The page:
Comparing 3 other Jack planes to the TayTools Jack plane. Top to bottom: TayTools #5, Bailey #5 (Type 13 1925-1928), Stanley Handyman #1205, and a Franken plane(with a Stanley cap) Notice the TayTools casting is so much thicker than any of the other planes.

To put this plane in perspective with my other jack planes, I need to clarify what they are.

  • My grandfather’s Bailey Type 13 made between 1925 and 1928 – This has been my go-to jack plane for 2 decades.  It definitely had a gravity accident or an anger incident as you can see where the toe was brazed back on after it broke off.  It is fairly flat but not flat at either end so it sometimes leads to issues with taking continuous shavings.  I don’t know if my grandfather caused its break, or performed the fix, but I do know he used it, and it makes me smile to use it knowing my hands and his were in the same place.
  • Stanley Handyman 1205 – I bought this a dozen years ago off ebay.  I use it as a scrub plane with a very heavily cambered blade.  It has served me well in that practice, but it  is so far out of flat, that it can not be ground flat without removing too much material.
  • Frankenplane 5C – This was my first jack plane.  I bought it off ebay  25 yrs ago before I knew what to look for.  The base is likely one of the no-name knock-offs.  The totes are so heavily polyurethaned they look and feel like plastic.  The lever cap is from a Stanley.  It now has a Stanley Sweatheart iron and chip breaker, but it did not come that way.  It has a corrugated sole that is flat but easily gets junk stuck in it.

The TayTools plane has thicker castings which leads it to be a heavier plane.  It tips the scale at 5.7 lbs, compared to my Bailey’s 4.6 lbs.  Whether that is good or bad I leave that up to you.  For me, I think it is good.  It is stout and more likely to stay flat.  I also think it handles better when it has a more mass to it (the weight is closer to a #6 fore plane).

Jack plane tote comparison

Comparison of the totes: Left to right: TayTools, Bailey, Stanley Handyman, and Frankenplane


TayTool plane tote comparison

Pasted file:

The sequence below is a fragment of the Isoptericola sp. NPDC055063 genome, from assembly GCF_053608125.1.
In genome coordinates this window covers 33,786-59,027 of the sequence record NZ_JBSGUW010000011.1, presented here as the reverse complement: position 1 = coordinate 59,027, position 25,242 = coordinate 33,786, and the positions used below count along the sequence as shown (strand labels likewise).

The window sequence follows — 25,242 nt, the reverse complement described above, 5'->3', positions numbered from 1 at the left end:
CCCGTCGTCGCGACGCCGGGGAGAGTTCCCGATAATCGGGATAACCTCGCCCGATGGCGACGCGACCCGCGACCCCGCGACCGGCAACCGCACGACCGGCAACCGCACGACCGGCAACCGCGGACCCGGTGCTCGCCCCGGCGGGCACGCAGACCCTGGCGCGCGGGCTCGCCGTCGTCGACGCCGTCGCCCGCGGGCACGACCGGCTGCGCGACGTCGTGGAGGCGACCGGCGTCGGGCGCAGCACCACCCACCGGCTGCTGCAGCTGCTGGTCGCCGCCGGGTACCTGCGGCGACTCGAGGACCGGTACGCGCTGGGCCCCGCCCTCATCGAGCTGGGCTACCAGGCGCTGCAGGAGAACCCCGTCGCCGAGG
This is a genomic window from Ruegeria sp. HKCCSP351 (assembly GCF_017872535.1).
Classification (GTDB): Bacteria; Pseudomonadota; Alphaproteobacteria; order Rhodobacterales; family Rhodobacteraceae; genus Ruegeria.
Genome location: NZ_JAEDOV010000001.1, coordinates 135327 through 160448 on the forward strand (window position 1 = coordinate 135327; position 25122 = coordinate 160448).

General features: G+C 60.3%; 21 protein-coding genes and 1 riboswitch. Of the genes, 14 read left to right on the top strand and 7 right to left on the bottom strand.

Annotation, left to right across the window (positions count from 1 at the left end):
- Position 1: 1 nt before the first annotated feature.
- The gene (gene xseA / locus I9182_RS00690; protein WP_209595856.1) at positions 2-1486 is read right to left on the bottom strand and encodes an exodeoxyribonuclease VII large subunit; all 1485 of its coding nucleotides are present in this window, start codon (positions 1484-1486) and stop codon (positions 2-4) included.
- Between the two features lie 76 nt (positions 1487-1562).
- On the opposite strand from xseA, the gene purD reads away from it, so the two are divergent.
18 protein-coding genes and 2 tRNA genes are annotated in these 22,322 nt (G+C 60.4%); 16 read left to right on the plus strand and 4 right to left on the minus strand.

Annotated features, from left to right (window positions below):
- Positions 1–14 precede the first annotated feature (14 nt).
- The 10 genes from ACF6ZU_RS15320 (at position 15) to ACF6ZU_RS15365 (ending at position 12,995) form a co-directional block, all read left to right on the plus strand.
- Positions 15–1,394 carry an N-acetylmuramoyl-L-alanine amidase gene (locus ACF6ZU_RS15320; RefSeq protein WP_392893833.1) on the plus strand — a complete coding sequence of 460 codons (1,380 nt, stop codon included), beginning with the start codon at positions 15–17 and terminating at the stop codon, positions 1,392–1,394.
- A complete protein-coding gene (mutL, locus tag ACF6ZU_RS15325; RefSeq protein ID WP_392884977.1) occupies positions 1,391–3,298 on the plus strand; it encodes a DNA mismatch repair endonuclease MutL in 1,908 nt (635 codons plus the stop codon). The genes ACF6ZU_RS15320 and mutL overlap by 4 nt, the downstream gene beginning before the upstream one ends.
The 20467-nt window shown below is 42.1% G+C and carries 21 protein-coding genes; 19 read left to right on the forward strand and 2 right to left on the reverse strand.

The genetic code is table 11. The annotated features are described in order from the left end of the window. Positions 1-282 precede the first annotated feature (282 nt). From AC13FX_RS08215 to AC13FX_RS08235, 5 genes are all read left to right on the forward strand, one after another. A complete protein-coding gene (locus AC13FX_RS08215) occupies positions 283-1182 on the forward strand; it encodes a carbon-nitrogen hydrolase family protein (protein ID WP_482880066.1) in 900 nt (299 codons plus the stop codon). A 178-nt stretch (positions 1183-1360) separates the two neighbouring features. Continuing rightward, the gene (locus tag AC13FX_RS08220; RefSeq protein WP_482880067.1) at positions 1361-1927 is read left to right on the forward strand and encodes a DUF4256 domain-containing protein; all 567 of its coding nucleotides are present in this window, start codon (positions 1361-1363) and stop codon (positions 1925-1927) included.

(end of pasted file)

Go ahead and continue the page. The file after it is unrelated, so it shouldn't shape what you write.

From Left to Right: Franken plane, Handyman, Bailey Type 13, TayTools Notice the difference in the thickness of the lateral adjuster lever on the Handyman compared to the TayTools. TayTools is nearly twice as thick.

The TayTools tote is the most comfortable. It has almost the same exact shape as the Bailey but it is just a little wider so if fills your hand better and provides more surface area in the direction you are pushing.   I prefer the initial feel of the Bailey but only because I have logged so many hours using it, but after a bit of work with it, the TayTools is more comfortable.

One thing to note is that the TayTools uses a stamped lateral adjuster, similar to the Handyman.  This is usually thought to be inferior to the surfboard fin style of the older Stanleys and the current crop of premium plane makers.  In real comparison, the TayTools is much more robust than the stamped variety on the Handyman and is more rigid than the lateral adjust on the antique Bailey too.  So I think the win actually goes to TayTools.

TayTools Jack plane compared to Stanley Type 13

TayTools #5 jack plane (top) next to a Stanley Bailey type 13 (bottom).


TayTools hand plane compared to Stanley

The TayTools does not have the graceful swoops and curves of the Stanley Bailey, but I think that is a good thing. The TayTools has more surface on the side to give it more stability on a chuting board.


TayTools blade compared to antique Stanley Sweetheart

TayTools blade and chipbreaker (back) compared to the antique Stanley Sweetheart (front)

TayTools cap iron compared to Antique Stanley

The TayTools cap iron (top) is prettier at this stage, though I bet it probably won’t look as good in 100 years like the Stanley (bottom).


TayTools plane frog compared to Antique Type 13 Stanley

TayTools plane frog (top) compared to Antique Type 13 Stanley (bottom) Not a lot to compare here. Pretty similar other than the wheel on the lateral adjuster lever of the Stanley.



TayTools Plane compared to antique Stanley plane

Here again you can really see the difference in the thickness of the casting of the plane bed between the thin Stanley (left) and the thicker TayTools (right). I am amazed at the fit between the tote and the mount at the base achieved by Stanley. It does illustrate the quality of days gone by.

Conclusion:  I am really happy with my purchase of the TayTools #5 Jack plane. The performance of the plane is better than any of my other planes and it took me less than 15 minutes to achieve that.  I don’t seen any obvious reason this would not get passed down to my son and maybe grandchild in the coming years.

I don’t have enough storage for 4 jack planes or enough arms to use them, so after long deliberation I am getting rid of the Stanley Handyman and turning my Grandfathers plane into service as a scrub plane.  I also can’t think of a good reason to keep the Franken plane. Will probably donate them to my Habitat for Humanity ReStore.